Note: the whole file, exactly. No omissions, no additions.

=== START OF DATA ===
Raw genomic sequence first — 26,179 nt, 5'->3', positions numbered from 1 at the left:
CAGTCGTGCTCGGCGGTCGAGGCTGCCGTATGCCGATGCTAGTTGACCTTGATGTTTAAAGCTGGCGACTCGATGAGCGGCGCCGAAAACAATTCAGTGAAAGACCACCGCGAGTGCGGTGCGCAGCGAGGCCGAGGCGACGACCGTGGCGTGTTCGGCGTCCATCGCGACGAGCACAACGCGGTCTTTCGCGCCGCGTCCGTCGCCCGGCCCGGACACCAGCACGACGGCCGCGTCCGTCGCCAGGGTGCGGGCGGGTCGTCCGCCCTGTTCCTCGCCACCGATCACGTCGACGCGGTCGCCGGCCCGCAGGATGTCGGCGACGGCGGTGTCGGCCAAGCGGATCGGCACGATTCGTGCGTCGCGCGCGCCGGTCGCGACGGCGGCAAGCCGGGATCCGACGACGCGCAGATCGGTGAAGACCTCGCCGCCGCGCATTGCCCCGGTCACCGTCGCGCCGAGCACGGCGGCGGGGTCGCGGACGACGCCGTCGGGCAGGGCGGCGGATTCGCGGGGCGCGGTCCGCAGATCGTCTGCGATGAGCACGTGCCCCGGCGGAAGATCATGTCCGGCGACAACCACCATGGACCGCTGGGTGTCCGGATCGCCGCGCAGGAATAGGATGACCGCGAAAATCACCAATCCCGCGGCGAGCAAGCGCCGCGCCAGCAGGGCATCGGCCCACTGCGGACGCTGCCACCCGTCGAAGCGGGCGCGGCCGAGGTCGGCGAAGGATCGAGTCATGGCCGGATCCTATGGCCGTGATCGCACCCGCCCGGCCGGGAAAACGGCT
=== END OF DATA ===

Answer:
Raw genomic sequence first — 26,179 nt, 5'->3', positions numbered from 1 at the left:
CAGTCGTGCTCGGCGGTCGAGGCTGCCGTATGCCGATGCTAGTTGACCTTGATGTTTAAAGCTGGCGACTCGATGAGCGGCGCCGAAAACAATTCAGTGAAAGACCACCGCGAGTGCGGTGCGCAGCGAGGCCGAGGCGACGACCGTGGCGTGTTCGGCGTCCATCGCGACGAGCACAACGCGGTCTTTCGCGCCGCGTCCGTCGCCCGGCCCGGACACCAGCACGACGGCCGCGTCCGTCGCCAGGGTGCGGGCGGGTCGTCCGCCCTGTTCCTCGCCACCGATCACGTCGACGCGGTCGCCGGCCCGCAGGATGTCGGCGACGGCGGTGTCGGCCAAGCGGATCGGCACGATTCGTGCGTCGCGCGCGCCGGTCGCGACGGCGGCAAGCCGGGATCCGACGACGCGCAGATCGGTGAAGACCTCGCCGCCGCGCATTGCCCCGGTCACCGTCGCGCCGAGCACGGCGGCGGGGTCGCGGACGACGCCGTCGGGCAGGGCGGCGGATTCGCGGGGCGCGGTCCGCAGATCGTCTGCGATGAGCACGTGCCCCGGCGGAAGATCATGTCCGGCGACAACCACCATGGACCGCTGGGTGTCCGGATCGCCGCGCAGGAATAGGATGACCGCGAAAATCACCAATCCCGCGGCGAGCAAGCGCCGCGCCAGCAGGGCATCGGCCCACTGCGGACGCTGCCACCCGTCGAAGCGGGCGCGGCCGAGGTCGGCGAAGGATCGAGTCATGGCCGGATCCTATGGCCGTGATCGCACCCGCCCGGCCGGGAAAACGGCT